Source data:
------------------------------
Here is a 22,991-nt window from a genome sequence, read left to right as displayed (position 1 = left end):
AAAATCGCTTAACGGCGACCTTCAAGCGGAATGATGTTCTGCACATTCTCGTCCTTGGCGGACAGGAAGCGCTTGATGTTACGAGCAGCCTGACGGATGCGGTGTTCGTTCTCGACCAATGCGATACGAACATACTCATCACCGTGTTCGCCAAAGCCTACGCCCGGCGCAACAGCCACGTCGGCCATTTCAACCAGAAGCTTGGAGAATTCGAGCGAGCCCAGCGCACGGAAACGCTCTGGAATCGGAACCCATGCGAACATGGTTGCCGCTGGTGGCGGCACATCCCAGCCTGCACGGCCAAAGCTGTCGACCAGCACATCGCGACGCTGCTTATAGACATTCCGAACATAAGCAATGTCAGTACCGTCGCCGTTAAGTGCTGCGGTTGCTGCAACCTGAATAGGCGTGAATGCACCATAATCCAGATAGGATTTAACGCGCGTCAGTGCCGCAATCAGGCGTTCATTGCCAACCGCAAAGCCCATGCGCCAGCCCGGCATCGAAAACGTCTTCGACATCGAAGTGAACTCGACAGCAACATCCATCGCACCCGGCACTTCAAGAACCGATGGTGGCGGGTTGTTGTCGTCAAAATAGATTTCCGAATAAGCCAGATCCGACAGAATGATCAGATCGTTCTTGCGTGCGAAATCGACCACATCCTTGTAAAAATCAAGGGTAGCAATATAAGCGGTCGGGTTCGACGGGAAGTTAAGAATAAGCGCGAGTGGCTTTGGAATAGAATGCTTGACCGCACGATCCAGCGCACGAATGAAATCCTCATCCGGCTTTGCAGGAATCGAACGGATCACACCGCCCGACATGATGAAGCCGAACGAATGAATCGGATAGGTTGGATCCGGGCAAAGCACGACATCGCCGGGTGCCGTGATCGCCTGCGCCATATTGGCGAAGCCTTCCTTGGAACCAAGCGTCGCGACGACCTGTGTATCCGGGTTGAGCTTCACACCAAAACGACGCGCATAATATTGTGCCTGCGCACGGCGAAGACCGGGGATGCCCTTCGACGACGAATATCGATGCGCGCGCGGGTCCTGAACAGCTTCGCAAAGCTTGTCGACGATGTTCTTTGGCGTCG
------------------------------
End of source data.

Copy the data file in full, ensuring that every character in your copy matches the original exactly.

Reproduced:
Here is a 22,991-nt window from a genome sequence, read left to right as displayed (position 1 = left end):
AAAATCGCTTAACGGCGACCTTCAAGCGGAATGATGTTCTGCACATTCTCGTCCTTGGCGGACAGGAAGCGCTTGATGTTACGAGCAGCCTGACGGATGCGGTGTTCGTTCTCGACCAATGCGATACGAACATACTCATCACCGTGTTCGCCAAAGCCTACGCCCGGCGCAACAGCCACGTCGGCCATTTCAACCAGAAGCTTGGAGAATTCGAGCGAGCCCAGCGCACGGAAACGCTCTGGAATCGGAACCCATGCGAACATGGTTGCCGCTGGTGGCGGCACATCCCAGCCTGCACGGCCAAAGCTGTCGACCAGCACATCGCGACGCTGCTTATAGACATTCCGAACATAAGCAATGTCAGTACCGTCGCCGTTAAGTGCTGCGGTTGCTGCAACCTGAATAGGCGTGAATGCACCATAATCCAGATAGGATTTAACGCGCGTCAGTGCCGCAATCAGGCGTTCATTGCCAACCGCAAAGCCCATGCGCCAGCCCGGCATCGAAAACGTCTTCGACATCGAAGTGAACTCGACAGCAACATCCATCGCACCCGGCACTTCAAGAACCGATGGTGGCGGGTTGTTGTCGTCAAAATAGATTTCCGAATAAGCCAGATCCGACAGAATGATCAGATCGTTCTTGCGTGCGAAATCGACCACATCCTTGTAAAAATCAAGGGTAGCAATATAAGCGGTCGGGTTCGACGGGAAGTTAAGAATAAGCGCGAGTGGCTTTGGAATAGAATGCTTGACCGCACGATCCAGCGCACGAATGAAATCCTCATCCGGCTTTGCAGGAATCGAACGGATCACACCGCCCGACATGATGAAGCCGAACGAATGAATCGGATAGGTTGGATCCGGGCAAAGCACGACATCGCCGGGTGCCGTGATCGCCTGCGCCATATTGGCGAAGCCTTCCTTGGAACCAAGCGTCGCGACGACCTGTGTATCCGGGTTGAGCTTCACACCAAAACGACGCGCATAATATTGTGCCTGCGCACGGCGAAGACCGGGGATGCCCTTCGACGACGAATATCGATGCGCGCGCGGGTCCTGAACAGCTTCGCAAAGCTTGTCGACGATGTTCTTTGGCGTCG